I emailed AMIA again to ask for clarification on their preprint policy, and quickly received this encouraging response: “Preposting is fine so long as the other sites don’t formally publish the work.” Great news, thanks AMIA.
Note: this brings my blog up-to-date on the research I’ve been doing, with the exception of one paper under review at PLoS Medicine. That one is a complex collaboration. Despite some attempts there isn’t consensus about making it open at this point.
Here is the paper we submitted to the AMIA 2008 Annual Symposium. AMIA=American Medical Informatics Association. Nature Precedings link to appear once it has been posted.
Identifying Data Sharing in Biomedical Literature
Heather A. Piwowar and Wendy W. Chapman
Many policies and projects now encourage investigators to share their raw research data with other scientists. Unfortunately, it is difficult to measure the effectiveness of these initiatives because data can be shared in such a variety of mechanisms and locations. We propose a novel approach to finding shared datasets: using natural language processing (NLP) techniques to identify declarations of dataset sharing within the full text of primary research articles. Using regular expression patterns and machine learning algorithms on open access biomedical literature, our system was able to identify 61% of articles with shared datasets with 80% precision. A simpler version of our classifier achieved higher recall (86%), though lower precision (49%). We believe our results demonstrate the feasibility of this approach and hope to inspire further study of dataset retrieval techniques and policy evaluation.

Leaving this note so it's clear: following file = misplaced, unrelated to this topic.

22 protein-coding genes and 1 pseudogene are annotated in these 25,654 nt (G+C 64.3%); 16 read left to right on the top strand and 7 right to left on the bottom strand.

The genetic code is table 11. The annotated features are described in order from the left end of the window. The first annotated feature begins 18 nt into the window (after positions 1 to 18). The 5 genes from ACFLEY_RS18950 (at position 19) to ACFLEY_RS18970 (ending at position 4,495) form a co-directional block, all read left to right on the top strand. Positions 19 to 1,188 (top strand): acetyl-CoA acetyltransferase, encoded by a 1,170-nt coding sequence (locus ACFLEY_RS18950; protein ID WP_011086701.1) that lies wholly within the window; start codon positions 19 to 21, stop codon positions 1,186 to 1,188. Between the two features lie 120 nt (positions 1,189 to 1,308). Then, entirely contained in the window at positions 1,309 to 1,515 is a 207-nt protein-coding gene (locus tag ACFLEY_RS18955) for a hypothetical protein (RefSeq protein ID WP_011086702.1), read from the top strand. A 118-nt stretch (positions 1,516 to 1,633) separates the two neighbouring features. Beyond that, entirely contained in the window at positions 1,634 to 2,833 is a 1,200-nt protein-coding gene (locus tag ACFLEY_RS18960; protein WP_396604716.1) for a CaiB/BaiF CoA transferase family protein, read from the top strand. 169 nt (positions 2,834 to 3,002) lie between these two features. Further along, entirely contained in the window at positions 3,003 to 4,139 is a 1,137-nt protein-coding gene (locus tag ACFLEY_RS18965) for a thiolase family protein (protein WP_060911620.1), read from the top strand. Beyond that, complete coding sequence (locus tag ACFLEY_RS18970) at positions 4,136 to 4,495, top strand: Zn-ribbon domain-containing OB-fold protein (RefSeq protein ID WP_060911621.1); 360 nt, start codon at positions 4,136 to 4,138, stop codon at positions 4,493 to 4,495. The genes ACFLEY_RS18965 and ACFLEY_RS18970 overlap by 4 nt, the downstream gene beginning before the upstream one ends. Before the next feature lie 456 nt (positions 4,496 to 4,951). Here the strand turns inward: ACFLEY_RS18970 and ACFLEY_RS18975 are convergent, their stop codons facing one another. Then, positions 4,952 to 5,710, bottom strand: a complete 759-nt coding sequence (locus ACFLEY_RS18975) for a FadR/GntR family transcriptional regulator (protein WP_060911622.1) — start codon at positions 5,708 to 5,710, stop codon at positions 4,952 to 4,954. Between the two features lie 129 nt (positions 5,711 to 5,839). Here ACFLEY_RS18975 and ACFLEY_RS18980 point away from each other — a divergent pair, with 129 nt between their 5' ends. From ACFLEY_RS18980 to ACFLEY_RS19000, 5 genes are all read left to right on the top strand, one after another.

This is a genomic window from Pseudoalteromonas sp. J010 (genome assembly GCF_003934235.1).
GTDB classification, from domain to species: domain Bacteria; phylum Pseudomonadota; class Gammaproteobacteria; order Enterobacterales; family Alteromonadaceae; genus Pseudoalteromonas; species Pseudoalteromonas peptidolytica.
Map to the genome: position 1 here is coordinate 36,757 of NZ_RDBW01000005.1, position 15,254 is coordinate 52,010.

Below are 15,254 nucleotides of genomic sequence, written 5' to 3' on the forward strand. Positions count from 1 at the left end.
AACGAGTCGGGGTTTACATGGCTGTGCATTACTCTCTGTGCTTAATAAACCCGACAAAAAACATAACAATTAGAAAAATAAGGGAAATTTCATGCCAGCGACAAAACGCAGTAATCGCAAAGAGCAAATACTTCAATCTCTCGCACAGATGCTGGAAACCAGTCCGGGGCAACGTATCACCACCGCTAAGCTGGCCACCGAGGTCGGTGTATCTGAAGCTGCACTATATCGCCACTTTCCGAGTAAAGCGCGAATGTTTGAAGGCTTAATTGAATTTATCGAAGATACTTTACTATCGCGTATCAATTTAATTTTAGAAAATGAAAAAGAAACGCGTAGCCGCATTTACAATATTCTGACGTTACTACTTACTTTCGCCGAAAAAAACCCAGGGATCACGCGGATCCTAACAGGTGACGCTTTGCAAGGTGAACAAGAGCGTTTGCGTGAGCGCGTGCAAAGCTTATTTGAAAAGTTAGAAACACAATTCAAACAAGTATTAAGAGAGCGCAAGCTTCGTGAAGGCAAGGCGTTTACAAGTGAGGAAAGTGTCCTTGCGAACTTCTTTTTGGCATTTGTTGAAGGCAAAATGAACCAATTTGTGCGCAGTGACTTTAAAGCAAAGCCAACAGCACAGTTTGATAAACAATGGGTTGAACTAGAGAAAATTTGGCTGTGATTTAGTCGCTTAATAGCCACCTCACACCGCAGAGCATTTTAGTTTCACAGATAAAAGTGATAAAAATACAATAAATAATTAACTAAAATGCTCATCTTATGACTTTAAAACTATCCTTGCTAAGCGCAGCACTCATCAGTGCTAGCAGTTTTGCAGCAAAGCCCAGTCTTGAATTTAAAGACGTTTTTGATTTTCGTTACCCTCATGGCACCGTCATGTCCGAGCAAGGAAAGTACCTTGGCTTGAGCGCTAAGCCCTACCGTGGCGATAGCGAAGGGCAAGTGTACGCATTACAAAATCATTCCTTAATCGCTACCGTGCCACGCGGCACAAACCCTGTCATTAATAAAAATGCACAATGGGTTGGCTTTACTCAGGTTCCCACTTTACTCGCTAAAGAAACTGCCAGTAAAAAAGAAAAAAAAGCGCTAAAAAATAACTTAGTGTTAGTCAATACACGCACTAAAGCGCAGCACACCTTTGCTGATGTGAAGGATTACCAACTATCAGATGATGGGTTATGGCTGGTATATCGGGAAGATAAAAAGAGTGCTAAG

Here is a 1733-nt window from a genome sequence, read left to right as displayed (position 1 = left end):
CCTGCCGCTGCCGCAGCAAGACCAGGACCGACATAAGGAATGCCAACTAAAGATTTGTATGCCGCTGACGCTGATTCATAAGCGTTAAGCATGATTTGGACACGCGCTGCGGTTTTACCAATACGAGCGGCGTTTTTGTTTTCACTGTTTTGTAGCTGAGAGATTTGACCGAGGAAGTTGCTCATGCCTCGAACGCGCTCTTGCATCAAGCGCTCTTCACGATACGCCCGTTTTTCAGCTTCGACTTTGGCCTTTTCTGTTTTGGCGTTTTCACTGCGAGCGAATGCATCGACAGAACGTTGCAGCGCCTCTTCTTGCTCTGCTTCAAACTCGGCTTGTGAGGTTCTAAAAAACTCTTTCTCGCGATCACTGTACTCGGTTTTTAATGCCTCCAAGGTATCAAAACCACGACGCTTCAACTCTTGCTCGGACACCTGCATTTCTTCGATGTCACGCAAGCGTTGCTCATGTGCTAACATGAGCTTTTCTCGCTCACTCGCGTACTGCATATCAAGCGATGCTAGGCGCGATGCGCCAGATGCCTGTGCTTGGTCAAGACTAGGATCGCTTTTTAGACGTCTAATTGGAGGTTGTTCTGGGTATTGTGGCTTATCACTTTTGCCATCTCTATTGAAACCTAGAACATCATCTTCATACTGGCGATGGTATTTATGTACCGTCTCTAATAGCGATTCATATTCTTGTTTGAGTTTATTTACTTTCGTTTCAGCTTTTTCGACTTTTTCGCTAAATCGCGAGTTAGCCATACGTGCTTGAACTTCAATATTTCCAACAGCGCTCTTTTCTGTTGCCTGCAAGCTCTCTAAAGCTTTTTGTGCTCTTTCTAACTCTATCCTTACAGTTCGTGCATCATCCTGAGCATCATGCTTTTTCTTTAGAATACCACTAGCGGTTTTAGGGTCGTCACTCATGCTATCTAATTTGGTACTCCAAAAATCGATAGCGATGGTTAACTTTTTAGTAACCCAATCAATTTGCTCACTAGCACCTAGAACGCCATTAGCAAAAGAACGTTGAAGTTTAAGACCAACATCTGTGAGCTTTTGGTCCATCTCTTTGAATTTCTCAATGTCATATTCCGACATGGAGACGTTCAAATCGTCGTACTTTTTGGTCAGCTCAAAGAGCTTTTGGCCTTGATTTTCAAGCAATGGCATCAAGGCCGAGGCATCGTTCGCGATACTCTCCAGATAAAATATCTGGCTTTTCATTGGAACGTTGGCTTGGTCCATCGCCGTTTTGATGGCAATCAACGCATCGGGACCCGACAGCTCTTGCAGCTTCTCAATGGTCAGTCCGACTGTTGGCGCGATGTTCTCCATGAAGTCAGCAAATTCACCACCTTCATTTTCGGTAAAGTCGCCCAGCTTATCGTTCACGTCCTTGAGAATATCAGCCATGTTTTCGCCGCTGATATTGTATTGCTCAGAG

My inspiration for this work was the idea of a Data Reuse Registry and associated research. As discussed, a DRR would benefit from automatic identification of data reuse in the biomedical literature. Unfortunately, automatic identification of data reuse is a tough place to start my NLP (natural language processing) journey because I haven’t found any large, pre-existing gold standards of data reuse to use for evaluating such a system (this list of GEO “third party” data reuse papers is a start).
Identifying data sharing is easier: there are available gold standards via database links, and authors tend to use more uniform language in describing sharing than reuse. Automatically detecting data sharing could be useful to my research in other ways as well, down the road, as I look towards further sharing policy evalutation.
This data sharing identification system used very simple NLP techniques. Hope to (and will probably need to) dig into some more complex approaches as I tackle data reuse identification.
If anyone knows of other resources that list specific instances of data reuse, I’d love to hear about them!